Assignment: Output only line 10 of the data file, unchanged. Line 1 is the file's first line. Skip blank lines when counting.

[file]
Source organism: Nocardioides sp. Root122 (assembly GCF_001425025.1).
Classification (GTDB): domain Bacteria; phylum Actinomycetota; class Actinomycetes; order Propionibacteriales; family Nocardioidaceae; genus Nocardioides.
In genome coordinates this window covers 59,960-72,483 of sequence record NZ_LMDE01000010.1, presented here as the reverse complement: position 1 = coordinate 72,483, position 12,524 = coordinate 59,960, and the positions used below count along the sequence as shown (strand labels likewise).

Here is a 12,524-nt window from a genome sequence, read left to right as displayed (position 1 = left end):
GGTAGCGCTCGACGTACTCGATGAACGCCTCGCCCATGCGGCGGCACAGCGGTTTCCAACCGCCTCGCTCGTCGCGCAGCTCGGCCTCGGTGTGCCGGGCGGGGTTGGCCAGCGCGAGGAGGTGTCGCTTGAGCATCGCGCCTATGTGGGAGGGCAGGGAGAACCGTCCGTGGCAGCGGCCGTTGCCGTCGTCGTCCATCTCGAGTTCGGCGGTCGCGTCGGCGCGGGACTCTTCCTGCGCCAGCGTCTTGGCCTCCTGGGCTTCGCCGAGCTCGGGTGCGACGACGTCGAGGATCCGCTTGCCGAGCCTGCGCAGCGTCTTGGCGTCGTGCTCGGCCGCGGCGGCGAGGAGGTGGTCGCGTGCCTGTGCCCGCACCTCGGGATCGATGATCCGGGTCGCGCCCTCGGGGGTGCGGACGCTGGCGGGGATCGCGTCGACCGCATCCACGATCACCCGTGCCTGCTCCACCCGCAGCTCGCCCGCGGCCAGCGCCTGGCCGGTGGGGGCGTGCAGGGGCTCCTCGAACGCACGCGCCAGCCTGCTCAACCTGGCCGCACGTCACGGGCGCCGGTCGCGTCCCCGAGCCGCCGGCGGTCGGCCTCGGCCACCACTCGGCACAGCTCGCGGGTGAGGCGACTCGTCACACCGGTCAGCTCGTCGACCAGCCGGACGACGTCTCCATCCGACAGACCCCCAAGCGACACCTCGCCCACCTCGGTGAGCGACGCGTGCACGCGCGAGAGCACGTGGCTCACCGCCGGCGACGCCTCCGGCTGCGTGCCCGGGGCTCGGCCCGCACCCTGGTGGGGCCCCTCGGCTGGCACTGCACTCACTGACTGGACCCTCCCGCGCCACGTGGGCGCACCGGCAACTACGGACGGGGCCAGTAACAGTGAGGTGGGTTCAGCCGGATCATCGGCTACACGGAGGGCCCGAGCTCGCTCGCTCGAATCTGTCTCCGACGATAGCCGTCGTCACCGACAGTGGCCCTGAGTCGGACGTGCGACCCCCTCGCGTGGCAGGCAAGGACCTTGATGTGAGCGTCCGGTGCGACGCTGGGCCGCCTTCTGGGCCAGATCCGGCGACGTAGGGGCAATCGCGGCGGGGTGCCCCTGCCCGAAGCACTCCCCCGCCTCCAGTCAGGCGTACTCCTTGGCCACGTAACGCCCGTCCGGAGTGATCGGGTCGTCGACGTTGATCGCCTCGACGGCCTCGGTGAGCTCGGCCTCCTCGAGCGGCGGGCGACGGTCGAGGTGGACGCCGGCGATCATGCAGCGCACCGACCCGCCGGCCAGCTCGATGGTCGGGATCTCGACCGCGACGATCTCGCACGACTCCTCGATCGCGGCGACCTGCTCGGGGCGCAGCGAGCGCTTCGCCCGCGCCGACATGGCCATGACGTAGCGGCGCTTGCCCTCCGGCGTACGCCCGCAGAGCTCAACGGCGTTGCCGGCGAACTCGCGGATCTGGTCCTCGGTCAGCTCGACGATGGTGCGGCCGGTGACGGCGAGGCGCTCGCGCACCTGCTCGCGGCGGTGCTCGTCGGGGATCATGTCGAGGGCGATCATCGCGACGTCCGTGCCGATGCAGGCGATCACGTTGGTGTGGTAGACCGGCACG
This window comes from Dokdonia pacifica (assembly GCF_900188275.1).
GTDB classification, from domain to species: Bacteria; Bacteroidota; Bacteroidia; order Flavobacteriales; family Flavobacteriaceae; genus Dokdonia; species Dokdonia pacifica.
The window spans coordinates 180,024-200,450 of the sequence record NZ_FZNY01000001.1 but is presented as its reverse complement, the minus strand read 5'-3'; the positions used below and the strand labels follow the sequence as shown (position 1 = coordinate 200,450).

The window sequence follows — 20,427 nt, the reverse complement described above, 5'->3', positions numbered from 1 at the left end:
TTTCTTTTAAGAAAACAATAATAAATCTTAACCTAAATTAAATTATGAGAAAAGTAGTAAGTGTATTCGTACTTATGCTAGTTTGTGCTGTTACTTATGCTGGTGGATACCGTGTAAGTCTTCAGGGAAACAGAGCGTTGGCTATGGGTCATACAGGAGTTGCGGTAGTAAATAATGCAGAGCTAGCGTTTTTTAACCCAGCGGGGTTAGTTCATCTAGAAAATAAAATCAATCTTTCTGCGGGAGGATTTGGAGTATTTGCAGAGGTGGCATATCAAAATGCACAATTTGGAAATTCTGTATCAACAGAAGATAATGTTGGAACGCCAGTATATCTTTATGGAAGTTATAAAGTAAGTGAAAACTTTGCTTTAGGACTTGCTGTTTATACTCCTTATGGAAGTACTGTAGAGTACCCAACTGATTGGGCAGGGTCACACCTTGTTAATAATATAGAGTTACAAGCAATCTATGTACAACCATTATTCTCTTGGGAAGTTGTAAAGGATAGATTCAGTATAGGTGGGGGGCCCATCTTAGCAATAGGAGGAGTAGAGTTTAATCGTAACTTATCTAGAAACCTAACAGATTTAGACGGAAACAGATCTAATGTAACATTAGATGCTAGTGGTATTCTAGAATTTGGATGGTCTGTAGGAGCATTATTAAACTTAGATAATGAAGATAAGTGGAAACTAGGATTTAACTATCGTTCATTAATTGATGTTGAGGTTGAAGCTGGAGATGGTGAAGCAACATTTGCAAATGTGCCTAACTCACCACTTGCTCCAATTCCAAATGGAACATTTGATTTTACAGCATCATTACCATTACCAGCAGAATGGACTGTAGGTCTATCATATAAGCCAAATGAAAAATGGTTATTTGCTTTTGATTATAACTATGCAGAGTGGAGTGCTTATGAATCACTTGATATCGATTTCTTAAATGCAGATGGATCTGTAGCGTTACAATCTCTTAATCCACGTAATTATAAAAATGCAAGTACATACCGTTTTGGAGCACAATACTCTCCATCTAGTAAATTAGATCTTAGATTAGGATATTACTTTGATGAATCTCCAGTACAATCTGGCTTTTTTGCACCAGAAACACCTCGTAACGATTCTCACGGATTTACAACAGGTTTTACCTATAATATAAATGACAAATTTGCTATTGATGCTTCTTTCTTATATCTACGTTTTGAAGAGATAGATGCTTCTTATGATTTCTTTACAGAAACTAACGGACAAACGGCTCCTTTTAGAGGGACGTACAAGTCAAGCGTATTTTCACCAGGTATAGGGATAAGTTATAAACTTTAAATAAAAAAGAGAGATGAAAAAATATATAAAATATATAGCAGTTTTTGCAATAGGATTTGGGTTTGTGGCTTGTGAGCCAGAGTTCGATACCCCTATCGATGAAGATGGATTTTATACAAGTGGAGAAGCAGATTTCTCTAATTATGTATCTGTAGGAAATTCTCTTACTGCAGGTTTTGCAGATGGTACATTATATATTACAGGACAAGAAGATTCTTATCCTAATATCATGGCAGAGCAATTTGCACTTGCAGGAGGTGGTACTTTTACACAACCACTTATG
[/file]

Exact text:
TTTCTTTTAAGAAAACAATAATAAATCTTAACCTAAATTAAATTATGAGAAAAGTAGTAAGTGTATTCGTACTTATGCTAGTTTGTGCTGTTACTTATGCTGGTGGATACCGTGTAAGTCTTCAGGGAAACAGAGCGTTGGCTATGGGTCATACAGGAGTTGCGGTAGTAAATAATGCAGAGCTAGCGTTTTTTAACCCAGCGGGGTTAGTTCATCTAGAAAATAAAATCAATCTTTCTGCGGGAGGATTTGGAGTATTTGCAGAGGTGGCATATCAAAATGCACAATTTGGAAATTCTGTATCAACAGAAGATAATGTTGGAACGCCAGTATATCTTTATGGAAGTTATAAAGTAAGTGAAAACTTTGCTTTAGGACTTGCTGTTTATACTCCTTATGGAAGTACTGTAGAGTACCCAACTGATTGGGCAGGGTCACACCTTGTTAATAATATAGAGTTACAAGCAATCTATGTACAACCATTATTCTCTTGGGAAGTTGTAAAGGATAGATTCAGTATAGGTGGGGGGCCCATCTTAGCAATAGGAGGAGTAGAGTTTAATCGTAACTTATCTAGAAACCTAACAGATTTAGACGGAAACAGATCTAATGTAACATTAGATGCTAGTGGTATTCTAGAATTTGGATGGTCTGTAGGAGCATTATTAAACTTAGATAATGAAGATAAGTGGAAACTAGGATTTAACTATCGTTCATTAATTGATGTTGAGGTTGAAGCTGGAGATGGTGAAGCAACATTTGCAAATGTGCCTAACTCACCACTTGCTCCAATTCCAAATGGAACATTTGATTTTACAGCATCATTACCATTACCAGCAGAATGGACTGTAGGTCTATCATATAAGCCAAATGAAAAATGGTTATTTGCTTTTGATTATAACTATGCAGAGTGGAGTGCTTATGAATCACTTGATATCGATTTCTTAAATGCAGATGGATCTGTAGCGTTACAATCTCTTAATCCACGTAATTATAAAAATGCAAGTACATACCGTTTTGGAGCACAATACTCTCCATCTAGTAAATTAGATCTTAGATTAGGATATTACTTTGATGAATCTCCAGTACAATCTGGCTTTTTTGCACCAGAAACACCTCGTAACGATTCTCACGGATTTACAACAGGTTTTACCTATAATATAAATGACAAATTTGCTATTGATGCTTCTTTCTTATATCTACGTTTTGAAGAGATAGATGCTTCTTATGATTTCTTTACAGAAACTAACGGACAAACGGCTCCTTTTAGAGGGACGTACAAGTCAAGCGTATTTTCACCAGGTATAGGGATAAGTTATAAACTTTAAATAAAAAAGAGAGATGAAAAAATATATAAAATATATAGCAGTTTTTGCAATAGGATTTGGGTTTGTGGCTTGTGAGCCAGAGTTCGATACCCCTATCGATGAAGATGGATTTTATACAAGTGGAGAAGCAGATTTCTCTAATTATGTATCTGTAGGAAATTCTCTTACTGCAGGTTTTGCAGATGGTACATTATATATTACAGGACAAGAAGATTCTTATCCTAATATCATGGCAGAGCAATTTGCACTTGCAGGAGGTGGTACTTTTACACAACCACTTATG